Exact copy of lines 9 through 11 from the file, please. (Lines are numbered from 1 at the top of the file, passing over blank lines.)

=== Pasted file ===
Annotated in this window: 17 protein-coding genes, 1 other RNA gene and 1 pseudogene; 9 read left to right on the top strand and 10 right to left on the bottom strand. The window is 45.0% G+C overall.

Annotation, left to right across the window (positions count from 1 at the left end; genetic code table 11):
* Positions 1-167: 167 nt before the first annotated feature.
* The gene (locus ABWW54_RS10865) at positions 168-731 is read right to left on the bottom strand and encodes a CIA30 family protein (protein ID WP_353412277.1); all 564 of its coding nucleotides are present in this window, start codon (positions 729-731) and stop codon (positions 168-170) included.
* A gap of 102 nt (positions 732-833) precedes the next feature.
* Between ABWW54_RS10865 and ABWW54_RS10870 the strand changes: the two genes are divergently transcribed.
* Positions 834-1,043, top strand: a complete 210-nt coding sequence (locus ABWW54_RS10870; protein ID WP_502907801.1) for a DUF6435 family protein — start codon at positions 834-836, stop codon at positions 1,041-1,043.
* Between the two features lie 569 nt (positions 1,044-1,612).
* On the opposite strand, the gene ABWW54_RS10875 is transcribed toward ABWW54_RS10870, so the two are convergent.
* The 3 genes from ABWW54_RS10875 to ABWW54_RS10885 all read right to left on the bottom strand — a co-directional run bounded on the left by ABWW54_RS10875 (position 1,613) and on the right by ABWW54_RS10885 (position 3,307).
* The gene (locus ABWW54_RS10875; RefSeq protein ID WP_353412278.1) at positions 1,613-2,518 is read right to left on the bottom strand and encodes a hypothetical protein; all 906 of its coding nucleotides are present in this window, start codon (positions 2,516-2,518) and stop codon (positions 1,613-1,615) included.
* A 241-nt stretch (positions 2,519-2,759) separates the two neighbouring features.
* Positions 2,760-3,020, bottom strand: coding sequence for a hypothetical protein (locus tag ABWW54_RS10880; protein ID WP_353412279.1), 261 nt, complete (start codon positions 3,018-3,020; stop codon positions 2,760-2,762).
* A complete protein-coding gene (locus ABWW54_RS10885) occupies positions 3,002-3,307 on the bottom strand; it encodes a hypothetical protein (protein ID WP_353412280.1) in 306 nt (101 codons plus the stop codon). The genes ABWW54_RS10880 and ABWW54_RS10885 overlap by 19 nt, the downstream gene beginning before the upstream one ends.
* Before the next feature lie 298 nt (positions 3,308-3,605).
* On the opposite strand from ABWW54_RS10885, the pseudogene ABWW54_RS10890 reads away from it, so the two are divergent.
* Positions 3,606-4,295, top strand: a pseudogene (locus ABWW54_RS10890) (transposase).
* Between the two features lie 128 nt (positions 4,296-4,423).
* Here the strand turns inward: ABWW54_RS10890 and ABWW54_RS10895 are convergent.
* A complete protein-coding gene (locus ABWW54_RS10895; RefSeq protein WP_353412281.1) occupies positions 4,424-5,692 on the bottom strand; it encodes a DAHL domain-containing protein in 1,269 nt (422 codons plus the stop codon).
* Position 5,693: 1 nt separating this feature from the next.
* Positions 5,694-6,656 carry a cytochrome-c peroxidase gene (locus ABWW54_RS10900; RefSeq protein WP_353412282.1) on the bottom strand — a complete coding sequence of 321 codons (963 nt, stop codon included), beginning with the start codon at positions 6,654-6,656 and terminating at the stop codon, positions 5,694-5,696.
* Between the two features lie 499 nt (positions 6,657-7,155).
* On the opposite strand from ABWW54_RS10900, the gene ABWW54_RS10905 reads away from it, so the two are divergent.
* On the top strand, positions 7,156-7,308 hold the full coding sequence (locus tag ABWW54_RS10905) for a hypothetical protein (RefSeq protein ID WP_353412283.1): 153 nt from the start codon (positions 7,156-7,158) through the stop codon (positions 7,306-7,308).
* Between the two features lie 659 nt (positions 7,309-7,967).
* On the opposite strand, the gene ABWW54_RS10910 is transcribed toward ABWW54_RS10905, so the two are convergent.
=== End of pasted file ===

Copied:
* On the opposite strand, the gene ABWW54_RS10875 is transcribed toward ABWW54_RS10870, so the two are convergent.
* The 3 genes from ABWW54_RS10875 to ABWW54_RS10885 all read right to left on the bottom strand — a co-directional run bounded on the left by ABWW54_RS10875 (position 1,613) and on the right by ABWW54_RS10885 (position 3,307).
* The gene (locus ABWW54_RS10875; RefSeq protein ID WP_353412278.1) at positions 1,613-2,518 is read right to left on the bottom strand and encodes a hypothetical protein; all 906 of its coding nucleotides are present in this window, start codon (positions 2,516-2,518) and stop codon (positions 1,613-1,615) included.